CINICO says it will pay the two South Florida hospitals after they sued the insurance company for almost US$1.5 million.

Two US hospitals sue CINICO for unpaid bills

Two hospitals in Miami sued CINICO for almost $1.5 million in unpaid bills.

Premier: No more ‘ad hoc’ management

Government authorities will be seeing big changes in their hiring and healthcare plans in the coming months.

Former premier’s wife in hospital overseas

Former Premier McKeeva Bush's wife was flown off island for medical treatment Saturday morning after falling down steps at the couple’s West Bay home.

Local air ambulance service takes off

Cayman’s first locally based air ambulance is now offering evacuation services to local patients.

Prescription for a healthier Cayman: More competition

No government should pick winners and losers in the private sector. That principle extends to our government's relationship with Health City Cayman Islands and other local practitioners.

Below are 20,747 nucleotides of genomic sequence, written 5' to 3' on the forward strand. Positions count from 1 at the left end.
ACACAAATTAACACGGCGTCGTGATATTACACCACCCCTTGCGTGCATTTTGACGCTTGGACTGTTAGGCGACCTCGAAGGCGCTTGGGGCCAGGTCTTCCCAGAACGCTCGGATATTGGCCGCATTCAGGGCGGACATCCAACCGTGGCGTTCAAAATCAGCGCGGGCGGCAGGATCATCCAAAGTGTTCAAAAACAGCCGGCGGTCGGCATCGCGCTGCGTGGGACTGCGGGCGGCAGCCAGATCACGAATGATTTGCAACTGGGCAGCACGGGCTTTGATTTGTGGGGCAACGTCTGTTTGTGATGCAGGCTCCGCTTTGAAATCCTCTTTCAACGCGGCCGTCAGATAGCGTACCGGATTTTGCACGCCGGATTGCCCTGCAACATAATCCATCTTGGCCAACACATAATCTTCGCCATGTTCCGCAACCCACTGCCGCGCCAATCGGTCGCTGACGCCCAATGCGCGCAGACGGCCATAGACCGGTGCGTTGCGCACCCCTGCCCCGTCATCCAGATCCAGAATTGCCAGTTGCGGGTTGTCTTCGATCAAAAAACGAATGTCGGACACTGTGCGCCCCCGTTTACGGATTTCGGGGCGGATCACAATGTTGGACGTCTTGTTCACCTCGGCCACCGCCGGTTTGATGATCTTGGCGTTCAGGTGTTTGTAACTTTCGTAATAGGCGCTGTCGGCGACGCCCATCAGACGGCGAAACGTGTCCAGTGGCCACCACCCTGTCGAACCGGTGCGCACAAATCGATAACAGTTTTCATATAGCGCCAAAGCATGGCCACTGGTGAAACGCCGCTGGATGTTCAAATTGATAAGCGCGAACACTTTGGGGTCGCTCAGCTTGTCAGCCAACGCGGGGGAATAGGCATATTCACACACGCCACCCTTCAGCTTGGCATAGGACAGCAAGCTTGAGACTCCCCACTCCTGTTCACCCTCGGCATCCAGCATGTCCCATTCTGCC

Taxpayers’ bill doubles to insure retired civil servants

Cayman Islands taxpayers are footing nearly double the bill for retired civil servants when it comes to paying for health insurance premiums.

Health City, CINICO seek deal

The government is in talks with Health City Cayman Islands over local patient referrals.

Ministry silent on CarePay contract

Cayman's government refuses to explain a sudden switch in healthcare contractors.

Police query large payment in CarePay case

More questions arise in the police investigation of the public hospital swipe-card contract.

CarePay profits go to St. Lucia company

Most of the money from Cayman's swipe-card hospital payment system went to a foreign company.

CINICO changes providers amid CarePay controversy

A contract dispute brews over the Cayman Islands government healthcare system patient swipe cards.

AIS: System should cut ‘bad debts’

A hospital patient swipe-card system should have reduced Cayman's bad debts from medical bills, according to the company that implemented it.

Civil servants debate EY report

Civil servants gather to debate the benefits and drawbacks of outsourcing government functions and public sector downsizing.

This week